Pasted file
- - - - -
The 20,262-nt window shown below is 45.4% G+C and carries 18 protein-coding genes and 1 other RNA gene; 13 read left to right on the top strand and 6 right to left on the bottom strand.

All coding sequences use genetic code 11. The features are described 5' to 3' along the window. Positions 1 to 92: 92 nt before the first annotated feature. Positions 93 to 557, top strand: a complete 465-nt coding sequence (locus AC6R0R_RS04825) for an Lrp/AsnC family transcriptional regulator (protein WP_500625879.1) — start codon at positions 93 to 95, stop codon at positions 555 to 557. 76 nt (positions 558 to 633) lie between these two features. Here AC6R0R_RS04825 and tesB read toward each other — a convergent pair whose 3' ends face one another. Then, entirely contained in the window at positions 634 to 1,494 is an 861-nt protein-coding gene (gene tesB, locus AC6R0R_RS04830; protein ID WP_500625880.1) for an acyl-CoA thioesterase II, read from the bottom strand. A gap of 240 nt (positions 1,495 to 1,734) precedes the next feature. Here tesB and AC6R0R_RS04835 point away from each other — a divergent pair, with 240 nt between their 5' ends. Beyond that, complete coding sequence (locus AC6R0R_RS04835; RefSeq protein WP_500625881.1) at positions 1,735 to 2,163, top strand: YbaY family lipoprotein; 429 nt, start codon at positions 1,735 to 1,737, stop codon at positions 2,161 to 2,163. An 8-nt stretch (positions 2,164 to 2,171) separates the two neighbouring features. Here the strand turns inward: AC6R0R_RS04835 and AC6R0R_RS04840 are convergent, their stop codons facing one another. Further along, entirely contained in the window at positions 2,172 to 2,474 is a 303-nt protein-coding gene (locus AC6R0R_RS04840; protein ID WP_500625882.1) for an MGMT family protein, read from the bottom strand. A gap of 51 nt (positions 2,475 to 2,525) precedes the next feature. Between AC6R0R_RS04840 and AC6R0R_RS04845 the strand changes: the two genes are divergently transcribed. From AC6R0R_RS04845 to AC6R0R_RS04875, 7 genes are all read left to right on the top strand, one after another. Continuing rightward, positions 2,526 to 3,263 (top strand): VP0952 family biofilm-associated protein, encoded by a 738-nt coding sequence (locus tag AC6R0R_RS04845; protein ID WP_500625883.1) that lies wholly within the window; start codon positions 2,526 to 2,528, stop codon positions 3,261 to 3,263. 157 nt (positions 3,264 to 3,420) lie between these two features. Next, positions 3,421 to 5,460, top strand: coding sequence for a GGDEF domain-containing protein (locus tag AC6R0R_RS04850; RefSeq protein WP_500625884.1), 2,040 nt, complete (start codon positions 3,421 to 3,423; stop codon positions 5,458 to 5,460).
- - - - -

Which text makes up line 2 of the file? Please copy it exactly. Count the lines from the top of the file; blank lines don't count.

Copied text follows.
All coding sequences use genetic code 11. The features are described 5' to 3' along the window. Positions 1 to 92: 92 nt before the first annotated feature. Positions 93 to 557, top strand: a complete 465-nt coding sequence (locus AC6R0R_RS04825) for an Lrp/AsnC family transcriptional regulator (protein WP_500625879.1) — start codon at positions 93 to 95, stop codon at positions 555 to 557. 76 nt (positions 558 to 633) lie between these two features. Here AC6R0R_RS04825 and tesB read toward each other — a convergent pair whose 3' ends face one another. Then, entirely contained in the window at positions 634 to 1,494 is an 861-nt protein-coding gene (gene tesB, locus AC6R0R_RS04830; protein ID WP_500625880.1) for an acyl-CoA thioesterase II, read from the bottom strand. A gap of 240 nt (positions 1,495 to 1,734) precedes the next feature. Here tesB and AC6R0R_RS04835 point away from each other — a divergent pair, with 240 nt between their 5' ends. Beyond that, complete coding sequence (locus AC6R0R_RS04835; RefSeq protein WP_500625881.1) at positions 1,735 to 2,163, top strand: YbaY family lipoprotein; 429 nt, start codon at positions 1,735 to 1,737, stop codon at positions 2,161 to 2,163. An 8-nt stretch (positions 2,164 to 2,171) separates the two neighbouring features. Here the strand turns inward: AC6R0R_RS04835 and AC6R0R_RS04840 are convergent, their stop codons facing one another. Further along, entirely contained in the window at positions 2,172 to 2,474 is a 303-nt protein-coding gene (locus AC6R0R_RS04840; protein ID WP_500625882.1) for an MGMT family protein, read from the bottom strand. A gap of 51 nt (positions 2,475 to 2,525) precedes the next feature. Between AC6R0R_RS04840 and AC6R0R_RS04845 the strand changes: the two genes are divergently transcribed. From AC6R0R_RS04845 to AC6R0R_RS04875, 7 genes are all read left to right on the top strand, one after another. Continuing rightward, positions 2,526 to 3,263 (top strand): VP0952 family biofilm-associated protein, encoded by a 738-nt coding sequence (locus tag AC6R0R_RS04845; protein ID WP_500625883.1) that lies wholly within the window; start codon positions 2,526 to 2,528, stop codon positions 3,261 to 3,263. 157 nt (positions 3,264 to 3,420) lie between these two features. Next, positions 3,421 to 5,460, top strand: coding sequence for a GGDEF domain-containing protein (locus tag AC6R0R_RS04850; RefSeq protein WP_500625884.1), 2,040 nt, complete (start codon positions 3,421 to 3,423; stop codon positions 5,458 to 5,460).